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Back at the yard the new fuel wasn’t put in the main tank which was full, just a couple of gallons went into the day tank. The engine started up right away and it idled fine. I backed Kaimu into the outgoing tidal current and the engine stopped. We went sideways for a while. I could start the engine and it seemed like it wanted to run full speed or at idle, the mid-range jets seemed to be at fault, but we managed to keep from crashing into mud bogs, boats tied up to docks, and eventually did a large turning radius U-turn into the outgoing current and worked our way up river to Trillium, the C&C 24 I sold to Doc of Doc’s Chop Shop. Trillium had 4 anchors out and had held fast through 2 hurricanes, so I tied up to it. After rowing back to the boatyard, I brought back the backup navigation laptop I had been using in the woodshop because it had the 2 watt amplified wifi antenna and I hadn’t had any wifi connection out in the river. It worked when I set it up out in the river.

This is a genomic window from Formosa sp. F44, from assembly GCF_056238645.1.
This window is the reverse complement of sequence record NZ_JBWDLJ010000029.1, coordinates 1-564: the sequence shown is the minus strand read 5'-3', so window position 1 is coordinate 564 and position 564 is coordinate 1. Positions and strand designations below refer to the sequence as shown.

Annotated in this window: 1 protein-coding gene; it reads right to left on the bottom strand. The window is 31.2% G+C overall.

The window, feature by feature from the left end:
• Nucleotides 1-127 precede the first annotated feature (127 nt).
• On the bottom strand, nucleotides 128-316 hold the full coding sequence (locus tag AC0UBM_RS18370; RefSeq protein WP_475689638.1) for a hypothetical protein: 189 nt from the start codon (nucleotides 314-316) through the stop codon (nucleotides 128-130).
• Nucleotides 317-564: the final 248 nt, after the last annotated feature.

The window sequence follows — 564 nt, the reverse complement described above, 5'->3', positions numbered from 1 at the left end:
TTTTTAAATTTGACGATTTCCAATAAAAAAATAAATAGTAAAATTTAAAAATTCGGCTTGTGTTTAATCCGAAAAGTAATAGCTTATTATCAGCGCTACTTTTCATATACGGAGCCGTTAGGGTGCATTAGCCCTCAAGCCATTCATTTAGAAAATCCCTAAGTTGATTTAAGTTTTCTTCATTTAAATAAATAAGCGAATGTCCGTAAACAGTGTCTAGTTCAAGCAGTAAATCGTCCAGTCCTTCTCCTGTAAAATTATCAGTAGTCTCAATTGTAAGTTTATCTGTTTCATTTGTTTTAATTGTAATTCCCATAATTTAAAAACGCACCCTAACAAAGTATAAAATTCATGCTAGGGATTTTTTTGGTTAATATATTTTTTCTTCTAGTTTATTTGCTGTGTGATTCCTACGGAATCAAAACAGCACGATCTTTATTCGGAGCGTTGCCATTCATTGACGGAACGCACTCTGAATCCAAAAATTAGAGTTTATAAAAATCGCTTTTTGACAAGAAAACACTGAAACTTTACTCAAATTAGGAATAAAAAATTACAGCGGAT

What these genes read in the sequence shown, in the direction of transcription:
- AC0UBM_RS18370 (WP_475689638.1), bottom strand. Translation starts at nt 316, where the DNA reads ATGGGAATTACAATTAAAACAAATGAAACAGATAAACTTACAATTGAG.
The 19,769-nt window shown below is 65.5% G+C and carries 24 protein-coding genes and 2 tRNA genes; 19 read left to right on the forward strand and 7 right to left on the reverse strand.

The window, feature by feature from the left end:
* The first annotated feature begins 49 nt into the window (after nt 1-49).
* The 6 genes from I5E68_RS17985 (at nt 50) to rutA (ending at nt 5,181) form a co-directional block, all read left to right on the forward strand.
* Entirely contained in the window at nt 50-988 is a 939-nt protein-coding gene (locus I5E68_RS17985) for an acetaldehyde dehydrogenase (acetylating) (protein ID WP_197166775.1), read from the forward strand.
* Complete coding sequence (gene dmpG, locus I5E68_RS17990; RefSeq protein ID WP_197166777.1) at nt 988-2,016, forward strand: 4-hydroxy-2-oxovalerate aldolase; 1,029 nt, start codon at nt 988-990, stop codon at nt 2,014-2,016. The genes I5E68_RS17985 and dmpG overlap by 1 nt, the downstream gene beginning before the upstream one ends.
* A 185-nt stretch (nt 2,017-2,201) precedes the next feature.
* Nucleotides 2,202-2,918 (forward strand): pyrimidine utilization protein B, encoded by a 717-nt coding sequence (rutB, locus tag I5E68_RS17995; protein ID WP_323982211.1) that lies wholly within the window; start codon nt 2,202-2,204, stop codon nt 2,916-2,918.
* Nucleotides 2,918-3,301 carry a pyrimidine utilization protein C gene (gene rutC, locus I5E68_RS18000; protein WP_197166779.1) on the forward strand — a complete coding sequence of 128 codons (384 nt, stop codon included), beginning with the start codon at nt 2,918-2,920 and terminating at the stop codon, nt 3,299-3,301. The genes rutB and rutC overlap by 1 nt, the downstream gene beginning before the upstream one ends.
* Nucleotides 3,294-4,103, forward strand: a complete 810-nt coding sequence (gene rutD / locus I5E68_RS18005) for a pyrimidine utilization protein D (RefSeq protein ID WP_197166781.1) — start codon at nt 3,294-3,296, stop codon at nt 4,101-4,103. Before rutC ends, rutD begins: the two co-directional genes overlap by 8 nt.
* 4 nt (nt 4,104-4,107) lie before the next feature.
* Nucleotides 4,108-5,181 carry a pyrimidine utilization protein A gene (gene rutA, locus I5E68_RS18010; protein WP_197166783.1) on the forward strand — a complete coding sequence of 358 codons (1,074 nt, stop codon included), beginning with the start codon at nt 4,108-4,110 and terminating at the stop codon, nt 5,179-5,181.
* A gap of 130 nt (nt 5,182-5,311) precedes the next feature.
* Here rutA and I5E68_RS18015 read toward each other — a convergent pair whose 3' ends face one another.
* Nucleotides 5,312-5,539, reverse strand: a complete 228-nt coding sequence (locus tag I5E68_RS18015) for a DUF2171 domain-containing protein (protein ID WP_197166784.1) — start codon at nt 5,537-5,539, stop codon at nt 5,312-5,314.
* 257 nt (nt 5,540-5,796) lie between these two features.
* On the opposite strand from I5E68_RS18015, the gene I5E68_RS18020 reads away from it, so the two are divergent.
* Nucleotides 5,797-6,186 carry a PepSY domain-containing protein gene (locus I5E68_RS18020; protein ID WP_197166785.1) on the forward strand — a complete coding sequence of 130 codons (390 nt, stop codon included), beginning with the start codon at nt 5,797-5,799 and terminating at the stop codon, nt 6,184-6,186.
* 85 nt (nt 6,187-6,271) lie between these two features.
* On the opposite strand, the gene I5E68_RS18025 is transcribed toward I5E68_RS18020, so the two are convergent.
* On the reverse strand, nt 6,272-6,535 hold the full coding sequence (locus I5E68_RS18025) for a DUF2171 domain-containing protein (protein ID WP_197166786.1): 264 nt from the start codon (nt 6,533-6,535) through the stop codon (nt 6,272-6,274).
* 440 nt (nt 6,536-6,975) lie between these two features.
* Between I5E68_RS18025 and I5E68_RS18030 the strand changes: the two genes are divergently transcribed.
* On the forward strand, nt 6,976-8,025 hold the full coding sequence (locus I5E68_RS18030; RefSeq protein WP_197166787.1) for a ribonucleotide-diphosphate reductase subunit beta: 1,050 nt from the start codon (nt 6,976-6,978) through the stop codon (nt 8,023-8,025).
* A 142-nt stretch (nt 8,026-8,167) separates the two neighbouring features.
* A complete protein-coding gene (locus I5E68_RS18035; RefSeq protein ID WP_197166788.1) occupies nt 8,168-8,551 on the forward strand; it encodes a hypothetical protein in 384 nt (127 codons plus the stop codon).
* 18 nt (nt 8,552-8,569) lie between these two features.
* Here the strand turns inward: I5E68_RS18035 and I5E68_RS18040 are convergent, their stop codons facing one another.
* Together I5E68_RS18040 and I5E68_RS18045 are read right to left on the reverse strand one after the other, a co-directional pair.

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The image is of the launch just before Kaimu is set down in the water.

Nonthreatening Balaclava

15 August 2018 | st marys, ga
Capn Andy/100 degrees F.
The outrigger canoe was launched and the comment was gee, this moves so easily. A Navy tug came in to be hauled out and I paddled the canoe to the other end of the docks only to find another boat coming in, this one being towed in. I tied the canoe up and thought about taking a picture of it. Events were happening too quickly, though.
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When I went back to Kaimu to get my camera, Rocky, chief crane operator, boatyard owner, and chief logistics officer, was parked nearby. He said he found a way to move Kaimu without using the travel lift to move the pontoon boat that is in the way. “Tomorrow morning” he said. This meant get ready now, and I continued stowing stuff on pallets, making final preparations to move the boat.